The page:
The Times's Michael Barbaro calls Taylor, 55, "the companion of Mayor Michael R. Bloomberg" and "a glamorous sidekick" (is she Batgirl)? Barbaro's prose is especially hifalutin all around — he also refers to Bloomberg entering "the twilight of his mayoralty," which sounds like a Merchant Ivory movie. But in fact, eschewing "girlfriend" is house style — in the New York Times Manual of Style and Usage, the entry for "girlfriend, boyfriend" reads, "The terms are informal and best reserved for teenagers." Wonkette's Josh Fruhlinger is unimpressed, writing of Taylor, "Despite Bloomberg being quoted as calling her his girlfriend in the story, the Times will only snootily call her his 'companion,' as if they were gay men in the '70s."
But does the Times, however snooty, have a point? People over 50, especially those dating again after divorce, have long complained that "boyfriend" and "girlfriend" are infantilizing — and perhaps those of us between 18 and 50 should think about this too. Though I sometimes catch myself referring to adult men as "boys," I've been trying to quit it — in part because calling grown women "girls" has anti-feminist implications, but also because I find that calling people childish names can lead to underestimating them. And indeed, a common complaint about "boyfriend" and "girlfriend" is that they seem unserious, attaching to often very loving relationships a name that can sound flippant, cutesy, or adolescent.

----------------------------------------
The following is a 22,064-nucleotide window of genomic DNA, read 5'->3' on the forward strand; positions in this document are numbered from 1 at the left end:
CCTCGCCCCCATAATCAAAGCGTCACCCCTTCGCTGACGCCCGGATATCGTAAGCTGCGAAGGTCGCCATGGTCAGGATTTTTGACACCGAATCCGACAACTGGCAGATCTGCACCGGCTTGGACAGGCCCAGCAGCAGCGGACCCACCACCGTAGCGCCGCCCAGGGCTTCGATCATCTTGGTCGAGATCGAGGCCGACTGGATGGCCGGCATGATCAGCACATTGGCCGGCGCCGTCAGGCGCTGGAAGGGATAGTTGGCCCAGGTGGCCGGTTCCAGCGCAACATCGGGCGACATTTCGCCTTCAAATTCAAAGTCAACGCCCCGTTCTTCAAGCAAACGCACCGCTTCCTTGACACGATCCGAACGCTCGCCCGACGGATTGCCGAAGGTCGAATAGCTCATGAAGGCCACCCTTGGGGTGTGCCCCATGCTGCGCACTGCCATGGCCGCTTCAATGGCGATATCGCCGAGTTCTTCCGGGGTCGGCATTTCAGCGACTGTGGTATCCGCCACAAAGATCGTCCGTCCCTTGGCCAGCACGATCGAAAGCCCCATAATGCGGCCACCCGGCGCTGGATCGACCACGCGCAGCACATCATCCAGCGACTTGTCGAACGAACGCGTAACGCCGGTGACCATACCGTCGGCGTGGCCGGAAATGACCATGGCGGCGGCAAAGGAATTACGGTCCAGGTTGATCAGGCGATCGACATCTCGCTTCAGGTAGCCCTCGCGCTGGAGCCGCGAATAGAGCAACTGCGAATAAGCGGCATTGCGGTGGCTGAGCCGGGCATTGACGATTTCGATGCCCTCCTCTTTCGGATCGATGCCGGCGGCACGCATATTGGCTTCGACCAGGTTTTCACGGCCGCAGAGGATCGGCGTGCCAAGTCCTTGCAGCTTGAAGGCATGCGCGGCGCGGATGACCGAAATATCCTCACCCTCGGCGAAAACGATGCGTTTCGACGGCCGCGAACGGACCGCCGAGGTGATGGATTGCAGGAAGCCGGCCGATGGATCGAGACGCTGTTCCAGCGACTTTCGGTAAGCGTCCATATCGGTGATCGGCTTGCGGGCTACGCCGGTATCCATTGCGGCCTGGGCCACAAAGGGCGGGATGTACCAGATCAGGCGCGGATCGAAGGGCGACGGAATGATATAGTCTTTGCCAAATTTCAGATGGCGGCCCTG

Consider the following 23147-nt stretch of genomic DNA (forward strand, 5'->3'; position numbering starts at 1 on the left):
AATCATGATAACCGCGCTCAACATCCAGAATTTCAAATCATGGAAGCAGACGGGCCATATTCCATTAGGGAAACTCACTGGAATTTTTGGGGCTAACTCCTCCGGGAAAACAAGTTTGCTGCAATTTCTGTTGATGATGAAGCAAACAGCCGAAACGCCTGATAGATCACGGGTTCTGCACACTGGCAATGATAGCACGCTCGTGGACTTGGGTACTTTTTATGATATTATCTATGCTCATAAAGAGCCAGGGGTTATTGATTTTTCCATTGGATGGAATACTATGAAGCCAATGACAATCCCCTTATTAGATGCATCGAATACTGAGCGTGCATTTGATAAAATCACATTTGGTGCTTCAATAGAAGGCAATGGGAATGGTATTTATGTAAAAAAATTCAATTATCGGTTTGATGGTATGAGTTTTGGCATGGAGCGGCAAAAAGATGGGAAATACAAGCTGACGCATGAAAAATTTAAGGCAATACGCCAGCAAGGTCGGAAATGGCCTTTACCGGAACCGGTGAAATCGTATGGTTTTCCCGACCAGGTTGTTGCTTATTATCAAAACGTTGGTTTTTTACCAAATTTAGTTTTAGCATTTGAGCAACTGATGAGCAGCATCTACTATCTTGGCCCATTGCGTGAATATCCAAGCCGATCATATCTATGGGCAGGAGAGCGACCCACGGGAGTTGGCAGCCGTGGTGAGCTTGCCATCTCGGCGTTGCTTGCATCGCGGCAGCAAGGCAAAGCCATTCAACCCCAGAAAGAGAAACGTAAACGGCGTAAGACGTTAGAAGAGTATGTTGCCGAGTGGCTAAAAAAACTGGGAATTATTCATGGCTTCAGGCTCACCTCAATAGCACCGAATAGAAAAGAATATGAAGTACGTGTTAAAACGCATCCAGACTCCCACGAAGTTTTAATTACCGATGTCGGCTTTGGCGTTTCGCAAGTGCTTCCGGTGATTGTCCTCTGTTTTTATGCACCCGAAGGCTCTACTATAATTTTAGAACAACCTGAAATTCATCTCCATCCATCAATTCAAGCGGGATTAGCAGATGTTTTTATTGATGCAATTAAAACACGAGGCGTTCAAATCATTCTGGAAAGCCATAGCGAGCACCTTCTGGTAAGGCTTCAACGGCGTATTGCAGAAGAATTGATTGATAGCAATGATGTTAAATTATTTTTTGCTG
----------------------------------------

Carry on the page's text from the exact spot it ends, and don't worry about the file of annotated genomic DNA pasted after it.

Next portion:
Of course — another long-bemoaned point — the alternatives aren't awesome. "Significant other" is kind of awkward, and probably retains its popularity only for its usefulness as a gender-neutral term for party invitations (does anybody unironically introduce anyone as "my significant other"?). "Manfriend" is just silly, and its counterpart "ladyfriend" makes you sound like Ron Burgundy or the Dude. "Womanfriend" sounds bizarre, which may say something about our culture's preference for diminutive terms for women (even women uncomfortable with the term "boyfriend" will often refer to their "girlfriends"). "Partner" is pretty good, but it definitely connotes seriousness, probably because of its use as an alternative to "husband" or "wife" by people who can't legally marry. Of course, that may be exactly what those dissatisfied with "boyfriend" and "girlfriend" are looking for — something that honors the seriousness of their relationship outside the somewhat restrictive (and heteronormative) structure of dating-to-marriage-to-baby-in-the-baby-carriage. For plenty of others, as Fruhlinger points out, "girlfriend" and "boyfriend" are fine — if it worked in high school, why change it (unless you're the Gores)? But in all this linguistic confusion, one thing's for sure — nobody wants to be a "sidekick."